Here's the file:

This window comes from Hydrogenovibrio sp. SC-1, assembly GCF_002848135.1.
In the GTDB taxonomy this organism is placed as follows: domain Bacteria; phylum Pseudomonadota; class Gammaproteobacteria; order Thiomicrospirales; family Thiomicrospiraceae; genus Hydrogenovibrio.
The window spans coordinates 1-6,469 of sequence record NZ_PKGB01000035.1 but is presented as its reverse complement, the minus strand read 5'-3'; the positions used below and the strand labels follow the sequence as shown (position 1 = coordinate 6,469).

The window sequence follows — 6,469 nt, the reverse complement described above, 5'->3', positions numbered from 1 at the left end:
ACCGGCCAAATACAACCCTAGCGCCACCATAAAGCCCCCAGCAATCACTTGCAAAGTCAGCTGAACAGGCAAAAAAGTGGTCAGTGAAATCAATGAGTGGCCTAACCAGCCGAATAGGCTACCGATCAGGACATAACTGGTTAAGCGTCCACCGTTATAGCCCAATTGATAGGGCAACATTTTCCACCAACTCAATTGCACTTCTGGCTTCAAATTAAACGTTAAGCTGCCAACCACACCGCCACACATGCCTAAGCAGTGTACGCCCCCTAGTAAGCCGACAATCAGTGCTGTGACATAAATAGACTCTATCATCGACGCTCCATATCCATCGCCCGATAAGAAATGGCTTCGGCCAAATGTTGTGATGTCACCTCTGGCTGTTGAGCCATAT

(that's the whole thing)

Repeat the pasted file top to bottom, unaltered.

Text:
This window comes from Hydrogenovibrio sp. SC-1, assembly GCF_002848135.1.
In the GTDB taxonomy this organism is placed as follows: domain Bacteria; phylum Pseudomonadota; class Gammaproteobacteria; order Thiomicrospirales; family Thiomicrospiraceae; genus Hydrogenovibrio.
The window spans coordinates 1-6,469 of sequence record NZ_PKGB01000035.1 but is presented as its reverse complement, the minus strand read 5'-3'; the positions used below and the strand labels follow the sequence as shown (position 1 = coordinate 6,469).

The window sequence follows — 6,469 nt, the reverse complement described above, 5'->3', positions numbered from 1 at the left end:
ACCGGCCAAATACAACCCTAGCGCCACCATAAAGCCCCCAGCAATCACTTGCAAAGTCAGCTGAACAGGCAAAAAAGTGGTCAGTGAAATCAATGAGTGGCCTAACCAGCCGAATAGGCTACCGATCAGGACATAACTGGTTAAGCGTCCACCGTTATAGCCCAATTGATAGGGCAACATTTTCCACCAACTCAATTGCACTTCTGGCTTCAAATTAAACGTTAAGCTGCCAACCACACCGCCACACATGCCTAAGCAGTGTACGCCCCCTAGTAAGCCGACAATCAGTGCTGTGACATAAATAGACTCTATCATCGACGCTCCATATCCATCGCCCGATAAGAAATGGCTTCGGCCAAATGTTGTGATGTCACCTCTGGCTGTTGAGCCATAT